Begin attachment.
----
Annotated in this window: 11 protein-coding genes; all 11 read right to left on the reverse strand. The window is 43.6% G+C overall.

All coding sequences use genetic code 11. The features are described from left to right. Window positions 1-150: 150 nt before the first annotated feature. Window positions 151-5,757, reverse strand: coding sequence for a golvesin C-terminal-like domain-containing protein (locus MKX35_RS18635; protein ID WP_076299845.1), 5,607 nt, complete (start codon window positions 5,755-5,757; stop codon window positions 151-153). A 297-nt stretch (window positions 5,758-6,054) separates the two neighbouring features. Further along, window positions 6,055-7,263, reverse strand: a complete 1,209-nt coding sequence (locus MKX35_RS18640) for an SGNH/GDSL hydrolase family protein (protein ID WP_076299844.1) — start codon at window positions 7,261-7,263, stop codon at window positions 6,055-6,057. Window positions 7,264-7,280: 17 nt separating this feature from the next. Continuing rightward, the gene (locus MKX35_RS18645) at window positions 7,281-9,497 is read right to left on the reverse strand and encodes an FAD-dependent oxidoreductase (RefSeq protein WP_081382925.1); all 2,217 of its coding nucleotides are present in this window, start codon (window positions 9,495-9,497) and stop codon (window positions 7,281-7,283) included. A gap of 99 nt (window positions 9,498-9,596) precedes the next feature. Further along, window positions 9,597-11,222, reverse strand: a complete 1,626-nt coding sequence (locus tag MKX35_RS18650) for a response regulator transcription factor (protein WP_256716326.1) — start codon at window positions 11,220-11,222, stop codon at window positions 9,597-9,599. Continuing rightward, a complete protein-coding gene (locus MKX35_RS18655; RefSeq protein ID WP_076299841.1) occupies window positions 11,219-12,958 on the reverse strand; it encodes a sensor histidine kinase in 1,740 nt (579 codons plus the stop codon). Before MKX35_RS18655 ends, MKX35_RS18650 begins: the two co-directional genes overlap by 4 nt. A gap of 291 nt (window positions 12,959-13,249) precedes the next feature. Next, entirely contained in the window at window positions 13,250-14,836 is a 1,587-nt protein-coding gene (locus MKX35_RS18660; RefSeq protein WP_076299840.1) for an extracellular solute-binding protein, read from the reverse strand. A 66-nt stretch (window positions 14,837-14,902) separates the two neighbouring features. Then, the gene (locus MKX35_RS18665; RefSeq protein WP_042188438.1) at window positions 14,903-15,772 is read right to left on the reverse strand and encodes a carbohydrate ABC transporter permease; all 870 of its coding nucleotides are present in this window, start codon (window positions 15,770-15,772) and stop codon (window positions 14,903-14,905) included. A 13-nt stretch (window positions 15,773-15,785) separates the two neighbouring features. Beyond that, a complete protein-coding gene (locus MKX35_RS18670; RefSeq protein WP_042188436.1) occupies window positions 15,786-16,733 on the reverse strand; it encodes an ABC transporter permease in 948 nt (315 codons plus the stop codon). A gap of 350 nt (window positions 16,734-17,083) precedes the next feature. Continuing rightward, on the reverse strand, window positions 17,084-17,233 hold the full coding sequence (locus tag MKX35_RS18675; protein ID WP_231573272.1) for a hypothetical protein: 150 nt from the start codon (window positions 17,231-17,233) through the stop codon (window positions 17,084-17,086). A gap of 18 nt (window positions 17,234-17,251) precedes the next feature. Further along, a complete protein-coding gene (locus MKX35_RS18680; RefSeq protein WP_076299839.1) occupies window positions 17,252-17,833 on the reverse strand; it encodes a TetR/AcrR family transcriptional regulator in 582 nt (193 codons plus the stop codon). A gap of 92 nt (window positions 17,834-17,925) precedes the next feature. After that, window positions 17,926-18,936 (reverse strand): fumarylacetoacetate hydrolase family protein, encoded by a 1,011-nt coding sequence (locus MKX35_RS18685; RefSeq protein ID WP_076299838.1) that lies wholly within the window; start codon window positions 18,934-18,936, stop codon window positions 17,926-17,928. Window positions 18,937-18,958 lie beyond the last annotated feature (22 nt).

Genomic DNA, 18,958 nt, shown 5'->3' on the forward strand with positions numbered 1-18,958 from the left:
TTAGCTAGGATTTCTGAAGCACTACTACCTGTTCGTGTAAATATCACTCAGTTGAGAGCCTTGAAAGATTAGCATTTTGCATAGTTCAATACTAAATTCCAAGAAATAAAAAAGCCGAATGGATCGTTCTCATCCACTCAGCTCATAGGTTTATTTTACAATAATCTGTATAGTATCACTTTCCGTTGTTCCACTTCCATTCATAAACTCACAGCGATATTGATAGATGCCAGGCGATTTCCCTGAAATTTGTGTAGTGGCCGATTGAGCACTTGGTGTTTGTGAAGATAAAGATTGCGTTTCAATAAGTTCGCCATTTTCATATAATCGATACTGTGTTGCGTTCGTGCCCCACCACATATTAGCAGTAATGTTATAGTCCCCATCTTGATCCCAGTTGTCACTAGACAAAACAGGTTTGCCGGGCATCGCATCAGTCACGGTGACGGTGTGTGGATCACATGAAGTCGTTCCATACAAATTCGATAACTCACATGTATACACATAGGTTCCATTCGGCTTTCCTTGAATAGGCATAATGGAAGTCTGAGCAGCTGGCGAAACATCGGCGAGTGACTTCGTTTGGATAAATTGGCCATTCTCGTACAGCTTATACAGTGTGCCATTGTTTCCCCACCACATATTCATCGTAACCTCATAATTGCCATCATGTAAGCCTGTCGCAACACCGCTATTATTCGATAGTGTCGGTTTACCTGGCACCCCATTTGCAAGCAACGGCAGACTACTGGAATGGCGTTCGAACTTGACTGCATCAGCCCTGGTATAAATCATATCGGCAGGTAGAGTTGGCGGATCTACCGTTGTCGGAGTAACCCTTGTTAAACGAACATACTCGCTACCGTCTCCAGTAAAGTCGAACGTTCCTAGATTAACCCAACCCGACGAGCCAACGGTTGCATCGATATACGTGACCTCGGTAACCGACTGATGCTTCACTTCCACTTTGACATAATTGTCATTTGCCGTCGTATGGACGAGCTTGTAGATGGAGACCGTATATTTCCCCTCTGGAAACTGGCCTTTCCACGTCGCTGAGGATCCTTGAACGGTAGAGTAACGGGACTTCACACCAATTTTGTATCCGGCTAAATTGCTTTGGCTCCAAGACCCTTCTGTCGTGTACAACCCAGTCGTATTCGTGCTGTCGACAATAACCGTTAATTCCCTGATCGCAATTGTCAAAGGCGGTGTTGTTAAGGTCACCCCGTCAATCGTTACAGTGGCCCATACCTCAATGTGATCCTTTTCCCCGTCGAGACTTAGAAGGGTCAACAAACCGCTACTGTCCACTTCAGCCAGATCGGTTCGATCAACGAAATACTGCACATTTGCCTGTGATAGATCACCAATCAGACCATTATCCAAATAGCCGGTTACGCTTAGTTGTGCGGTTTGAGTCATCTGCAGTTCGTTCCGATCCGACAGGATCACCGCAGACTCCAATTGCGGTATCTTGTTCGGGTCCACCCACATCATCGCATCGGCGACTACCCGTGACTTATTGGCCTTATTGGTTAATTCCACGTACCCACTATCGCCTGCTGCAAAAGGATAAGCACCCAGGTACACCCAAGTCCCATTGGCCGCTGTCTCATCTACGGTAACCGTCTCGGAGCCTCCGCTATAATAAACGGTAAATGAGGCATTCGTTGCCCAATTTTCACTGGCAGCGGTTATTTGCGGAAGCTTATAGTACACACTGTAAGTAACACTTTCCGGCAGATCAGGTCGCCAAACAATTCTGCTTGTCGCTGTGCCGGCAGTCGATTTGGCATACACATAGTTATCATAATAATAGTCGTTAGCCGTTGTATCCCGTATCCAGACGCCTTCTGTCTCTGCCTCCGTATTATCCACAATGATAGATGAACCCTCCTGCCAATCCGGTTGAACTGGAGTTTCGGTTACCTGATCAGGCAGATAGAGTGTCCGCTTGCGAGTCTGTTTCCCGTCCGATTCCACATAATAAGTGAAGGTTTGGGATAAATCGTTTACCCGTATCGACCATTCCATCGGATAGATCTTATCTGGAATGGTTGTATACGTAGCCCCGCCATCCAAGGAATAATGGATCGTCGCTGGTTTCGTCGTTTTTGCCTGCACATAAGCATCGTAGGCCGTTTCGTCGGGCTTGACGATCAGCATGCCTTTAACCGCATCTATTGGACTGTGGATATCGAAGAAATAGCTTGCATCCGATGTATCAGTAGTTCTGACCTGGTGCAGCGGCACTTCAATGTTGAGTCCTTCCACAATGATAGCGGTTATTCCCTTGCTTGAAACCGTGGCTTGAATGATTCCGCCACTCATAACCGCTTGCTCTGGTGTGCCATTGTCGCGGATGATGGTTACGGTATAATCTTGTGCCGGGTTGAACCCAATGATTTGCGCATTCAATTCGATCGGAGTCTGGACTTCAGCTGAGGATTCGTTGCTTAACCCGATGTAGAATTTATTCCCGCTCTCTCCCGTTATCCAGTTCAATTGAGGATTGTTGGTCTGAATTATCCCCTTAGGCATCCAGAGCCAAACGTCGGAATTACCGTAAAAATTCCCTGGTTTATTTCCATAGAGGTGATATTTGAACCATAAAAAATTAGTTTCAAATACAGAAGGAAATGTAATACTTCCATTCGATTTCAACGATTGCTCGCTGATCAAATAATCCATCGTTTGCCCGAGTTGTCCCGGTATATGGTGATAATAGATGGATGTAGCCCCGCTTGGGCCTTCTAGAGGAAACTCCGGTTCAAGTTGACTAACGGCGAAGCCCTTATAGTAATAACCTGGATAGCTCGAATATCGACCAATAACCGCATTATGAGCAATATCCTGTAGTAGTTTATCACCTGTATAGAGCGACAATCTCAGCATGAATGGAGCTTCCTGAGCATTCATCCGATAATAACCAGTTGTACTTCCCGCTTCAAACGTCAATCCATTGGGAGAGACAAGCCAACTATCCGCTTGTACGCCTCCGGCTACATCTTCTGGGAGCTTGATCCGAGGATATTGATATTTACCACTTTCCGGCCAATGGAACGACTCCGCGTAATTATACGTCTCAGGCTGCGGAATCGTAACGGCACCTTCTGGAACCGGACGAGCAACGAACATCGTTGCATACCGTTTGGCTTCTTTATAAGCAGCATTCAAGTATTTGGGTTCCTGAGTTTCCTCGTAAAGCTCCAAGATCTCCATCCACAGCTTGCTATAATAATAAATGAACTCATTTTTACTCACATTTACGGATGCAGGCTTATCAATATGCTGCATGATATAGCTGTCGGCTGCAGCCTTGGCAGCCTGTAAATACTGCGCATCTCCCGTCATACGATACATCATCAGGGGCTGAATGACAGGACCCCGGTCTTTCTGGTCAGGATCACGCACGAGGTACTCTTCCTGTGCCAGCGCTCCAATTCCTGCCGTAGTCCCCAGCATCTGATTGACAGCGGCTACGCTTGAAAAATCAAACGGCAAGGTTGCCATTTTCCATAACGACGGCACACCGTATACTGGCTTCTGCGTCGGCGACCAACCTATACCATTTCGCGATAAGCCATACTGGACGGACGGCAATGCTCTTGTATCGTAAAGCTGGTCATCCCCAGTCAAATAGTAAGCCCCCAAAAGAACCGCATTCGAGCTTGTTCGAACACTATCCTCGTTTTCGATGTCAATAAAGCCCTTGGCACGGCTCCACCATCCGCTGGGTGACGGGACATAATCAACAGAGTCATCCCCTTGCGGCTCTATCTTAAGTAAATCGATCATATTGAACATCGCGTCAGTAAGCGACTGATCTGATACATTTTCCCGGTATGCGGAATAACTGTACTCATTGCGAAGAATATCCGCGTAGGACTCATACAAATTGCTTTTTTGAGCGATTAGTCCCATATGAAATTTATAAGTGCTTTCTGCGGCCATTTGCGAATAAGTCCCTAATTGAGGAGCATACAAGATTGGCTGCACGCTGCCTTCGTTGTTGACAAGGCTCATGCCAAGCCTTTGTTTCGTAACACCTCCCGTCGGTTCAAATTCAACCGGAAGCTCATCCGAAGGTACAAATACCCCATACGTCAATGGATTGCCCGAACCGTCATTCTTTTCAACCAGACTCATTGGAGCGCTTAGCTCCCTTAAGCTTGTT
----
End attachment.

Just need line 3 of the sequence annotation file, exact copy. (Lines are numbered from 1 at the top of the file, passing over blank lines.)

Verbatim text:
Genomic DNA, 18,958 nt, shown 5'->3' on the forward strand with positions numbered 1-18,958 from the left: